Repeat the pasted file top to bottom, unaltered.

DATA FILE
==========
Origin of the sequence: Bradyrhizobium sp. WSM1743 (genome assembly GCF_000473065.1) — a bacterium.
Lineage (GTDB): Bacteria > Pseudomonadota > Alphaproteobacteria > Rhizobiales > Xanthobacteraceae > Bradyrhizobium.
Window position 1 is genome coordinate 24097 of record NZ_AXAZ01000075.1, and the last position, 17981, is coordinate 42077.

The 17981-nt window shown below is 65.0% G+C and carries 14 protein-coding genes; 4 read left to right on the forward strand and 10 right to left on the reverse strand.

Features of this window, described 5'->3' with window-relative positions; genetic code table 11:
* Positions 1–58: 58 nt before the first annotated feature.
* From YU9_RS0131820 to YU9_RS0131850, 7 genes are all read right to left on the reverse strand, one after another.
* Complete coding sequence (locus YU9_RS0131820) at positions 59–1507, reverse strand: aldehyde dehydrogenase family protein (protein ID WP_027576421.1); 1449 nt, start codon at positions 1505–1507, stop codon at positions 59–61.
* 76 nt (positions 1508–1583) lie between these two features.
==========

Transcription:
Origin of the sequence: Bradyrhizobium sp. WSM1743 (genome assembly GCF_000473065.1) — a bacterium.
Lineage (GTDB): Bacteria > Pseudomonadota > Alphaproteobacteria > Rhizobiales > Xanthobacteraceae > Bradyrhizobium.
Window position 1 is genome coordinate 24097 of record NZ_AXAZ01000075.1, and the last position, 17981, is coordinate 42077.

The 17981-nt window shown below is 65.0% G+C and carries 14 protein-coding genes; 4 read left to right on the forward strand and 10 right to left on the reverse strand.

Features of this window, described 5'->3' with window-relative positions; genetic code table 11:
* Positions 1–58: 58 nt before the first annotated feature.
* From YU9_RS0131820 to YU9_RS0131850, 7 genes are all read right to left on the reverse strand, one after another.
* Complete coding sequence (locus YU9_RS0131820) at positions 59–1507, reverse strand: aldehyde dehydrogenase family protein (protein ID WP_027576421.1); 1449 nt, start codon at positions 1505–1507, stop codon at positions 59–61.
* 76 nt (positions 1508–1583) lie between these two features.